Over the past few weeks some parts of the media have carried some colourful headlines about what’s in store for this year’s winter. Reports of ‘-20 °C within weeks’, ‘a winter fuel crisis on the way’ and ‘widespread snow by the end of October’, have all whipped up a frenzy of expectation for an ‘Arctic winter’.
In response Met Office Chief Executive, John Hirst has written in The Times today calling for a sense of reason in light of these headlines that can confuse and even scare vulnerable people in our society.
You can read the opinion piece here:
Winter will be cold – but don’t panic just yet
It’s absurd to make alarmist forecasts of a whiteout. That’s not how our weather works
Last year Britain had the coldest start to winter in 100 years and the repeated snowfalls over 40 days before Christmas cost the economy up to £130 million a day.
So it is understandable that there is intense interest in this year’s winter. But the colourful recent headlines predicting “-20C within weeks”, “a winter fuel crisis” and “widespread snow by the end of October” bear no relation to the kinds of weather that forecasters at the Met Office are currently expecting — there is no need for alarm.
These stories do reflect our national obsession with the weather but they can also confuse and even scare vulnerable people. The Met Office’s job is to provide accurate and reliable information and at this stage we see no scientific evidence to support these premature predictions. In fact the scientific capability does not exist to allow such extremes to be identified on a long-range timescale.
We can say with reasonable certainty that today will be largely overcast, with rain for many places, but as we move towards the weekend it will become mostly dry with skies brightening in the south and east. Over the weekend rain will move southeastwards. We can also say that the current 30 day outlook suggests that next week will be rather cold at times with some snow over high ground in the north of the UK, and frost in some sheltered locations too. What no forecaster can say is whether we’ll see a week of -20C temperatures in Manchester in the second week of December.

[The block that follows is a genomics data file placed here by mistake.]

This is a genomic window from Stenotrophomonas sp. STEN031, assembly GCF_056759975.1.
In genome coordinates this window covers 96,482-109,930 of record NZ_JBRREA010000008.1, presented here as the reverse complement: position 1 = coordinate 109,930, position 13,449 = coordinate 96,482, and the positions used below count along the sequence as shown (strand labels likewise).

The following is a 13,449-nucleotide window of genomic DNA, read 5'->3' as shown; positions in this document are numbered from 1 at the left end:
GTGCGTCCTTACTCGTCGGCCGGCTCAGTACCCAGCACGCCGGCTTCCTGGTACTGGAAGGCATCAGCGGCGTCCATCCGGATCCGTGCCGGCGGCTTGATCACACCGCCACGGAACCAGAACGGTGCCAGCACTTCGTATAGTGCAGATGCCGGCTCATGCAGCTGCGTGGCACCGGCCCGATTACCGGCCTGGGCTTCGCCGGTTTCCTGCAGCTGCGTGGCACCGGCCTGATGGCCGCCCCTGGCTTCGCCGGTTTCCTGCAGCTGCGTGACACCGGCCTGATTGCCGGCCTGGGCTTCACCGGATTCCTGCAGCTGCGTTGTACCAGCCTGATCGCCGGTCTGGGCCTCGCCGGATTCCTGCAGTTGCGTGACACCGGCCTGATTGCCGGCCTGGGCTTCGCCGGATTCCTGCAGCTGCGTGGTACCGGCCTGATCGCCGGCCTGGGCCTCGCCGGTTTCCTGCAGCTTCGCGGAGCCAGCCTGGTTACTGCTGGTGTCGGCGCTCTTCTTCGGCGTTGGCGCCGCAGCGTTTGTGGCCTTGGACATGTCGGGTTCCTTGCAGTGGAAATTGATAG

This does not mean that harsh winter conditions are not possible, just that they cannot be identified at the moment.
As winter approaches, local government and businesses are preparing for the worst that the British weather can throw at us. But the fact that local authorities are stocking up on grit is no cause for alarm. This is what contingency planners do. In fact, their preparations are encouraging because they mean the country should be in a good position to respond to our short-range forecasts of severe weather.
Last year there was some confusion between our longer-range outlook which provided good advice over the whole winter — as January and February were relatively mild — and our shorter-range forecasts that correctly identified the prolonged cold and snowy weather early in the winter. In fact, our forecasts of where and when it would snow were second to none. Although it is not possible to prevent disruption, our detailed forecasts allowed agencies to put their resources in the right place at the right time to ensure that it was kept to a minimum.
You may ask why we can provide long-term forecasts for things such as the North Atlantic tropical storm season, but doing the same for the UK is still so difficult. It is because the UK is a small island sandwiched between an ocean and a continent, and it lies on a latitude where warm tropical and cold polar air masses fight for supremacy. The UK is also about as far away as it is possible to be from key drivers of long-range predictability, such as La Niña. It’s perhaps no coincidence that the Met Office and the Japanese Meteorological Agency are consistently ranked the top two operational forecasters in the world, given that both ply their trade on island nations with notoriously changeable weather.
There are many contributing influences to long-term weather patterns, such as Atlantic Ocean temperatures, pressure patterns and the extent of Arctic sea ice. Research published by us only this week casts new light on how solar ultraviolet output affects Europe’s winter weather. The long-term challenge is to understand how they might be affected by a changing climate.
In recent years we have seen great scientific and technological advances that allow us to warn of impending severe weather with ever greater lead times and with ever greater detail. Rest assured that this year the Met Office will continue to offer that service, warning of any severe weather in plenty of time to get out the gritters — and the jumpers — when it matters.